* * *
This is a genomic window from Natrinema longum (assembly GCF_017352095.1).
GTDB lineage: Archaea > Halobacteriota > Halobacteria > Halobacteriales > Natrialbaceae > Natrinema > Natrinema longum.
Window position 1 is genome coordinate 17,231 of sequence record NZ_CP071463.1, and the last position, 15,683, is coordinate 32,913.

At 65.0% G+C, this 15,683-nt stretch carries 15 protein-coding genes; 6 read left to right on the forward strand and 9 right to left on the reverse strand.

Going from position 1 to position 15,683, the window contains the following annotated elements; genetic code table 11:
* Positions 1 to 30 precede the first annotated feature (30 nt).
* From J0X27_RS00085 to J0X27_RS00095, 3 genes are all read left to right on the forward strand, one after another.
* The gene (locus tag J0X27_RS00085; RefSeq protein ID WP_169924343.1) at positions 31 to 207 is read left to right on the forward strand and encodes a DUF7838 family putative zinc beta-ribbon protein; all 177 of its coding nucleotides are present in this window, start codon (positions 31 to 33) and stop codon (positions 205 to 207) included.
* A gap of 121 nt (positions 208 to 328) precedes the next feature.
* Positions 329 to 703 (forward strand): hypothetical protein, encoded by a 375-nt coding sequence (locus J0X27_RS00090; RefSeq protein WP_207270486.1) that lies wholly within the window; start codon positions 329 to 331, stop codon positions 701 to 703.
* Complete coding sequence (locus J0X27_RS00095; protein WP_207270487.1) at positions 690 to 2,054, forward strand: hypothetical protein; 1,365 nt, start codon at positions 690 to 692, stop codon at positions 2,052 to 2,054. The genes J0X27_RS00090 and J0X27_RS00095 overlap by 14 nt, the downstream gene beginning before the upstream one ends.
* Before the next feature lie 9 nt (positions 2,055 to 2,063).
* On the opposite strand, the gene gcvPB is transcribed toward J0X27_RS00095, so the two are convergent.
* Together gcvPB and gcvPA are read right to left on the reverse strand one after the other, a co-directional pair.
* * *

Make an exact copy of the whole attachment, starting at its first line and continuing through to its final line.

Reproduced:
This is a genomic window from Natrinema longum (assembly GCF_017352095.1).
GTDB lineage: Archaea > Halobacteriota > Halobacteria > Halobacteriales > Natrialbaceae > Natrinema > Natrinema longum.
Window position 1 is genome coordinate 17,231 of sequence record NZ_CP071463.1, and the last position, 15,683, is coordinate 32,913.

At 65.0% G+C, this 15,683-nt stretch carries 15 protein-coding genes; 6 read left to right on the forward strand and 9 right to left on the reverse strand.

Going from position 1 to position 15,683, the window contains the following annotated elements; genetic code table 11:
* Positions 1 to 30 precede the first annotated feature (30 nt).
* From J0X27_RS00085 to J0X27_RS00095, 3 genes are all read left to right on the forward strand, one after another.
* The gene (locus tag J0X27_RS00085; RefSeq protein ID WP_169924343.1) at positions 31 to 207 is read left to right on the forward strand and encodes a DUF7838 family putative zinc beta-ribbon protein; all 177 of its coding nucleotides are present in this window, start codon (positions 31 to 33) and stop codon (positions 205 to 207) included.
* A gap of 121 nt (positions 208 to 328) precedes the next feature.
* Positions 329 to 703 (forward strand): hypothetical protein, encoded by a 375-nt coding sequence (locus J0X27_RS00090; RefSeq protein WP_207270486.1) that lies wholly within the window; start codon positions 329 to 331, stop codon positions 701 to 703.
* Complete coding sequence (locus J0X27_RS00095; protein WP_207270487.1) at positions 690 to 2,054, forward strand: hypothetical protein; 1,365 nt, start codon at positions 690 to 692, stop codon at positions 2,052 to 2,054. The genes J0X27_RS00090 and J0X27_RS00095 overlap by 14 nt, the downstream gene beginning before the upstream one ends.
* Before the next feature lie 9 nt (positions 2,055 to 2,063).
* On the opposite strand, the gene gcvPB is transcribed toward J0X27_RS00095, so the two are convergent.
* Together gcvPB and gcvPA are read right to left on the reverse strand one after the other, a co-directional pair.